I rarely see an initial written contact that accurately reflects the actual negotiated deal points, especially when the deal is at all different from the standard deal offered by the Publisher. The reason is that in most publishers the product acquisition team has little to do with the detailing the written contract once the deal is negotiated. The product acquisition lead is already on to the next deal, after telling the contract person that they have a deal to acquire a game and to get the written contract done. The folks who do the contract work are usually in the legal department if itÆs a large publisher, or one of the business leads in smaller ones. The person handling the written contract may not even have been briefed on the deal points. Or maybe they just think itÆs easier to send the standard base contract and let the developer fix it, if they have the patience and skill to do so. So, the contact person usually just sends out the standard agreement for publishing deals to start the process. And these base publisher contracts range from extremely publisher friendly to darn right predatory.
The results are things like the publisher presenting the development studio with a ôwork for hireö agreement when itÆs a license deal with the developer is retaining its IP rights, missing participation in movie and other ancillary revenues or a deal with no escalating royalties, even though they have been agreed to early on in the negotiation process...little things like that. These may be classic examples of one hand not knowing, or not caring, what the other agreed to. But remember, it is not the publisherÆs job to make sure you get the deal you negotiated. That is your job. ItÆs the publisherÆs job to get the most out of every deal for the publisher. The publisher may not even intend to cheat the developer out of the deal they agreed to verbally. It may just be their administrative overhead getting in the way of a written contract that actually reflects the original deal discussed and verbally agreed to. But be sure, if you sign a written agreement with the wrong terms you can and will be legally bound by it. Because, all of these agreements have a standard ôincorporationö clause that says that the written agreement is the final agreement and any verbal representations made in the negotiation process, not in the written agreement, donÆt count.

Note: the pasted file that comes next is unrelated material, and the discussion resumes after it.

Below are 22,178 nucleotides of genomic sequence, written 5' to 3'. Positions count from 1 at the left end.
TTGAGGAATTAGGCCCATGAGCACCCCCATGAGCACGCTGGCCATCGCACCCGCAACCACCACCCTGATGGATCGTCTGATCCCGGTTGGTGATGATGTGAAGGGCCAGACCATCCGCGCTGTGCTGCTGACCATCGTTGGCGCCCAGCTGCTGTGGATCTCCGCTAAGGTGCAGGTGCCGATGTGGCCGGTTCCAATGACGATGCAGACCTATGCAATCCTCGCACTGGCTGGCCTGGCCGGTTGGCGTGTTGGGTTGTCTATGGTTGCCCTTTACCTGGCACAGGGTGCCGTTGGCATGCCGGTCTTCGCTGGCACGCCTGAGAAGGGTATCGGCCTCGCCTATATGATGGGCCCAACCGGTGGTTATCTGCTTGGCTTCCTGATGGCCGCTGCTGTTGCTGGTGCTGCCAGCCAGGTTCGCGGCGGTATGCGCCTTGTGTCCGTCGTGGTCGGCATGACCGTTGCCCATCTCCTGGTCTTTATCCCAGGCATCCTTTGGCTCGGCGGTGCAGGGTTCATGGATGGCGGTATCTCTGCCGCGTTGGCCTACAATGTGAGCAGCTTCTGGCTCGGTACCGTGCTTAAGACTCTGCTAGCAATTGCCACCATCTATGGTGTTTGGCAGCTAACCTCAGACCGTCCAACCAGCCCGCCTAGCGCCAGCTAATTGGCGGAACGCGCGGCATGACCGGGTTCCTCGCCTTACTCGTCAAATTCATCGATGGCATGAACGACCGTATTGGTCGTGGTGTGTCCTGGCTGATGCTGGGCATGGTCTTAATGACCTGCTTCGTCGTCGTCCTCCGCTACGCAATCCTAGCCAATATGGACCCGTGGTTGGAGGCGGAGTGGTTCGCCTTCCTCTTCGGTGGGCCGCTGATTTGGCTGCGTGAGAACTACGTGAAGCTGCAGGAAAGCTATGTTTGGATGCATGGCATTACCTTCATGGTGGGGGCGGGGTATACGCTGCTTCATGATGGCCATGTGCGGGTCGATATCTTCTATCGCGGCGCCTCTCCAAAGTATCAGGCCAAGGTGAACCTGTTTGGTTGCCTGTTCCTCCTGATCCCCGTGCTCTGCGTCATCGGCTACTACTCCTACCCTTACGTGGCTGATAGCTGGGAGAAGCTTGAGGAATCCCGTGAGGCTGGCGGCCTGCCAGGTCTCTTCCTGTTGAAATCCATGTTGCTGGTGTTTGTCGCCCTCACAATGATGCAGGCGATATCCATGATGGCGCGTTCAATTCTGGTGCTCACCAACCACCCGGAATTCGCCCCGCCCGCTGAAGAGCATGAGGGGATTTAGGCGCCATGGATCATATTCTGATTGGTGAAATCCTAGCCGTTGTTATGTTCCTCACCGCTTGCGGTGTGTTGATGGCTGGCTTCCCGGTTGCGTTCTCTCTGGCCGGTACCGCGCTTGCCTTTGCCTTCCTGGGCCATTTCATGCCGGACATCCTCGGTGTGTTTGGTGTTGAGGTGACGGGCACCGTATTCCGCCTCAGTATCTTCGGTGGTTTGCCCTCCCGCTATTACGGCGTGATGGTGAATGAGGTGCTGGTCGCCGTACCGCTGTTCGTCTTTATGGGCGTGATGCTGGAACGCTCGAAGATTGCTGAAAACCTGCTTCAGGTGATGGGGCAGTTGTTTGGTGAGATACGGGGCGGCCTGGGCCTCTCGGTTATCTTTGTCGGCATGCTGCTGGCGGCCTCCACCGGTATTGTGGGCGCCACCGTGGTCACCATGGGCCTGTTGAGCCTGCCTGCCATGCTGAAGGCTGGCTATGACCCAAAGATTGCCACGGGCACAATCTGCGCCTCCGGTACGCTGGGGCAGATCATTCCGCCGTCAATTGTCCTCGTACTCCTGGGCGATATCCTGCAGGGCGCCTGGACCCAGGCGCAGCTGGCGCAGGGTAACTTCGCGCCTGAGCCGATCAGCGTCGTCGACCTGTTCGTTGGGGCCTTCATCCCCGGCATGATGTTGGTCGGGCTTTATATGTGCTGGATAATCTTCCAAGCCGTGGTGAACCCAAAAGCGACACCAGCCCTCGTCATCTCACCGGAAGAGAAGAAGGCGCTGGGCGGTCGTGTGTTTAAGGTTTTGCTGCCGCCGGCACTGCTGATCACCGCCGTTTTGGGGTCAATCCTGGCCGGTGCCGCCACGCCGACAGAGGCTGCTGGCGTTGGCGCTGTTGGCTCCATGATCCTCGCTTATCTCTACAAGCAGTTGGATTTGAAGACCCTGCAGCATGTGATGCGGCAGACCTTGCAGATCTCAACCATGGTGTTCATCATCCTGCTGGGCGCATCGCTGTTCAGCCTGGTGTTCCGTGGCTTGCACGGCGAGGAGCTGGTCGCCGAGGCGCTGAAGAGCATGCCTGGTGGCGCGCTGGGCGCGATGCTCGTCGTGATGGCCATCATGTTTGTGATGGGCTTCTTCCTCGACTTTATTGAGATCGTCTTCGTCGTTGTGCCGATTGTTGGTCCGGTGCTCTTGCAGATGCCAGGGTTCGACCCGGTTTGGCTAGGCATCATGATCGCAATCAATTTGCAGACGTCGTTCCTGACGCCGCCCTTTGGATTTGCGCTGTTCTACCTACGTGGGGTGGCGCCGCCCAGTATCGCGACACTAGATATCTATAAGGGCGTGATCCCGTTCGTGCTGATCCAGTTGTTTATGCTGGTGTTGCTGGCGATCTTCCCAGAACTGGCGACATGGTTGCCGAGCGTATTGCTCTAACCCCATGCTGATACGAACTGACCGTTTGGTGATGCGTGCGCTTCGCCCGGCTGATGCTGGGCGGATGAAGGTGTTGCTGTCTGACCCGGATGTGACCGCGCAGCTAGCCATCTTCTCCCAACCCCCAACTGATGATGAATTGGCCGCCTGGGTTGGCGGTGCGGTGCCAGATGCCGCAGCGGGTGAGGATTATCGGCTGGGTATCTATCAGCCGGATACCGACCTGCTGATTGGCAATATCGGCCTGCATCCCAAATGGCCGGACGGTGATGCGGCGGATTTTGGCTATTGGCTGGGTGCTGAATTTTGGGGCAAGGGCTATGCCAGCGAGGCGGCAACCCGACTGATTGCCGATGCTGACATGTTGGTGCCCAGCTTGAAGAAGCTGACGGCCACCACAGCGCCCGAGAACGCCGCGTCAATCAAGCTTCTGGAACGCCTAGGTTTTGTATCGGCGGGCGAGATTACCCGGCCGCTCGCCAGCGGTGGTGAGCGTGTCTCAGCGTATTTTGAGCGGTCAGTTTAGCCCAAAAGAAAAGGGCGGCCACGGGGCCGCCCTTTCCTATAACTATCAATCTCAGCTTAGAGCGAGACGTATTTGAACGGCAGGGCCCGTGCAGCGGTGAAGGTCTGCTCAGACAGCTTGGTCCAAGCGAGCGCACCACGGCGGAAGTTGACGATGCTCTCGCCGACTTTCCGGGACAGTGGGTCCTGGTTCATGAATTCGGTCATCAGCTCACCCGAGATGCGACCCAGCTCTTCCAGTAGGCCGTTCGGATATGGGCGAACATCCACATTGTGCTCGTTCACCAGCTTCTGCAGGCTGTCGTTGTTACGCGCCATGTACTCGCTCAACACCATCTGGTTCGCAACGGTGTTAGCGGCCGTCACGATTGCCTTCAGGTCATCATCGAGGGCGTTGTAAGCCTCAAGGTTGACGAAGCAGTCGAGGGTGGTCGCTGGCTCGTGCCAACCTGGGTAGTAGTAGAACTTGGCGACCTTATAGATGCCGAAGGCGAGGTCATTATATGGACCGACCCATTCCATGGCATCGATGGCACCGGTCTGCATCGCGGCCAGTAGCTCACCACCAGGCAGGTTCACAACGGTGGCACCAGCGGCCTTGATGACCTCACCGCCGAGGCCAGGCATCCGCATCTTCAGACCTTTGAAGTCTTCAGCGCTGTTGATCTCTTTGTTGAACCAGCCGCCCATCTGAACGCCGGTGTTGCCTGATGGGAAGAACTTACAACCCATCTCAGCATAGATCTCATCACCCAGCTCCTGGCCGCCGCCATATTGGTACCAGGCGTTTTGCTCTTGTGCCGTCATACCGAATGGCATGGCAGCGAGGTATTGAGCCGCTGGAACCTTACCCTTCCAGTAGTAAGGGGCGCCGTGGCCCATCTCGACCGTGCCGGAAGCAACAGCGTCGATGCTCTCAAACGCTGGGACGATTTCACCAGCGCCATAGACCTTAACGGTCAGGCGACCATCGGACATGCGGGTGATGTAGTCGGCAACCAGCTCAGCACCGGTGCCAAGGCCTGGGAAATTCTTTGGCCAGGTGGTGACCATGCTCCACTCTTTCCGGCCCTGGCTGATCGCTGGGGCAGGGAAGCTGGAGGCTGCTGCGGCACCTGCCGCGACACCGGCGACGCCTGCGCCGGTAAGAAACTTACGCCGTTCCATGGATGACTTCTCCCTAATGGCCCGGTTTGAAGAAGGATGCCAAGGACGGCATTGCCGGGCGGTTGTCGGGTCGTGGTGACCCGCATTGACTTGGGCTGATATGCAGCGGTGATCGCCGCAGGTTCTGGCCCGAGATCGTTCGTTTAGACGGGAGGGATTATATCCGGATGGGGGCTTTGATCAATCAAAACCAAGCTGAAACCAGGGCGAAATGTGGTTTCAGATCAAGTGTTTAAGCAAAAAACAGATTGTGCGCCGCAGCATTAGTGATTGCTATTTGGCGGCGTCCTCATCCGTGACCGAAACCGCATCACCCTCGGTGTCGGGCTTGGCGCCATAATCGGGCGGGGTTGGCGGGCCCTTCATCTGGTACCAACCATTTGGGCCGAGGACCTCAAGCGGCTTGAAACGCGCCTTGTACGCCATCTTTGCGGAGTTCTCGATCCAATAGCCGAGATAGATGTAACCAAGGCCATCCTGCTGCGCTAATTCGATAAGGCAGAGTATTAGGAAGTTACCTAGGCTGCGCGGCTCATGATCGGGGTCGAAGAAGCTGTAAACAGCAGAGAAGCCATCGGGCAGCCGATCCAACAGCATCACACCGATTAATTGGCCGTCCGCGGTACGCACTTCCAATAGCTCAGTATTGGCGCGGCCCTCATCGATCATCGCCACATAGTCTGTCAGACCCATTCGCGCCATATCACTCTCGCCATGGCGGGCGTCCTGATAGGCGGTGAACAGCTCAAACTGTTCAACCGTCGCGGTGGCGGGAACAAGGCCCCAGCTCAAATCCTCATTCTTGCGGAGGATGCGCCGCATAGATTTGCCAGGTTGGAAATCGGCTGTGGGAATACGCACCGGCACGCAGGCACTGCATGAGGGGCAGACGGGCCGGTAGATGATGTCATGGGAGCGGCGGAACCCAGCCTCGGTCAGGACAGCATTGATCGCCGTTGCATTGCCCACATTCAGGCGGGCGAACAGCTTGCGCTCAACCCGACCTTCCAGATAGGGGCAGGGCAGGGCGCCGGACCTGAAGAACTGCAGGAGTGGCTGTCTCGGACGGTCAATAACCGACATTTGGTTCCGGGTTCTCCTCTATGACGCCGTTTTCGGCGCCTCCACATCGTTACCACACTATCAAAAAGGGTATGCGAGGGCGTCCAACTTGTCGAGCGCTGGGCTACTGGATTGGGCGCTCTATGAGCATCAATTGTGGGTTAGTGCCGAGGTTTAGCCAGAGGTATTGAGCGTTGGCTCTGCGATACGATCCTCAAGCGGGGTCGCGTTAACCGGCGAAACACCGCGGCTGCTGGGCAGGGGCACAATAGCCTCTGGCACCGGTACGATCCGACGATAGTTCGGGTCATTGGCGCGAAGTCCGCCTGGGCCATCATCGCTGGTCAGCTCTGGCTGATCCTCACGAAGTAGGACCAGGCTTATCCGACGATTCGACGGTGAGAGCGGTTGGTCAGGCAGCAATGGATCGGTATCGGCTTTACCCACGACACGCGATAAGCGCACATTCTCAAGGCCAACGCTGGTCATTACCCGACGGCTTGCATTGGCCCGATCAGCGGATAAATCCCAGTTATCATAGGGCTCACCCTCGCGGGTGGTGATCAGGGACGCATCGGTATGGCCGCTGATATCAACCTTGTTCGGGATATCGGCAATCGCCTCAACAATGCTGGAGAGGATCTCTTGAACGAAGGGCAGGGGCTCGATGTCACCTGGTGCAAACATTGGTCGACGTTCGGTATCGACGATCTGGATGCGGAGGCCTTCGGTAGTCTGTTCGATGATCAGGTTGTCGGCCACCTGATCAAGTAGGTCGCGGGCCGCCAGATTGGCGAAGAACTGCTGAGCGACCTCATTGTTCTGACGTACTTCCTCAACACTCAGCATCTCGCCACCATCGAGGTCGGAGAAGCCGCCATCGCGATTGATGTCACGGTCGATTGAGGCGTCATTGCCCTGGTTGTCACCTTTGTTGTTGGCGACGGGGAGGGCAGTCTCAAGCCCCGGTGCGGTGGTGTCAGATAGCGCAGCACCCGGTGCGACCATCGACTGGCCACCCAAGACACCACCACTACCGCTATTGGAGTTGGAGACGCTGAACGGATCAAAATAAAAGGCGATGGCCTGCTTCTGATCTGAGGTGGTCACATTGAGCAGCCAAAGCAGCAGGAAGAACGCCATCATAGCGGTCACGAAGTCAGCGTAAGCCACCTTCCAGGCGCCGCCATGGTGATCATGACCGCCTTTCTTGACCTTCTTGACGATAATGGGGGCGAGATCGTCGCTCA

So, after you verbally negotiate the best deal you can, be ready to start the process all over again in the written agreement. It helps to do summary emails to the publisher representative during throughout the negotiation process, summarizing the deal points as they are agreed to. You may need these emails later to remind the person doing the written contract what was discussed and agreed to already. When you get that first proposed written contract donÆt be offended by it, or take it personally. Like the mob boss says in the movies, itÆs nothing personal, itÆs just business. Besides, they donÆt really think you are that stupid (though they can always hope!). It is best to just look at it as the clumsy way things get done around here. If you are at all unsure of what you are doing or just donÆt want to deal with the hassle, get professional help. Be patient and never sign a written contract that does not accurately reflect the deal you made. Most of all, remember, ôillegitimus non carborundumö- donÆt let the bastards grind you down!
[Tom Buscaglia, The Game Attorney, writes frequently on subjects of interest to game developers. The above article is for the information and education of members of the development community. Feel free to distribute or disseminate this article. But please include the legend "Copyright 200_, Thomas H. Buscaglia, Esquire" and an active link to in each article posted or published elsewhere.]